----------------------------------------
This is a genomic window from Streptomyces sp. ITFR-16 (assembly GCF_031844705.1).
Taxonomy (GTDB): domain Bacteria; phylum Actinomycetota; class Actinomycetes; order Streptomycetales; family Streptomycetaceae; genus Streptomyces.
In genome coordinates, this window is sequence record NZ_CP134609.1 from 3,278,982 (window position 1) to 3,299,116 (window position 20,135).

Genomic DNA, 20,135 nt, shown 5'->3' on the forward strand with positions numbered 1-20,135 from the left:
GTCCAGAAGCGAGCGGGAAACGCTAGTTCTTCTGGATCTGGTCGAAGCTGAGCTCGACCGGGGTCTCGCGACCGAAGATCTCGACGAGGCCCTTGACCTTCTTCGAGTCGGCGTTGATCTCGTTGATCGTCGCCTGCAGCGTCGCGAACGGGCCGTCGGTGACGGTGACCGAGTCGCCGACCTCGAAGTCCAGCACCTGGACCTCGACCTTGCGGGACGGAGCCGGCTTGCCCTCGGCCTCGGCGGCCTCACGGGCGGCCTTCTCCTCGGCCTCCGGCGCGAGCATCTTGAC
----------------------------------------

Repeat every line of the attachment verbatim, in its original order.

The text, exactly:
This is a genomic window from Streptomyces sp. ITFR-16 (assembly GCF_031844705.1).
Taxonomy (GTDB): domain Bacteria; phylum Actinomycetota; class Actinomycetes; order Streptomycetales; family Streptomycetaceae; genus Streptomyces.
In genome coordinates, this window is sequence record NZ_CP134609.1 from 3,278,982 (window position 1) to 3,299,116 (window position 20,135).

Genomic DNA, 20,135 nt, shown 5'->3' on the forward strand with positions numbered 1-20,135 from the left:
GTCCAGAAGCGAGCGGGAAACGCTAGTTCTTCTGGATCTGGTCGAAGCTGAGCTCGACCGGGGTCTCGCGACCGAAGATCTCGACGAGGCCCTTGACCTTCTTCGAGTCGGCGTTGATCTCGTTGATCGTCGCCTGCAGCGTCGCGAACGGGCCGTCGGTGACGGTGACCGAGTCGCCGACCTCGAAGTCCAGCACCTGGACCTCGACCTTGCGGGACGGAGCCGGCTTGCCCTCGGCCTCGGCGGCCTCACGGGCGGCCTTCTCCTCGGCCTCCGGCGCGAGCATCTTGAC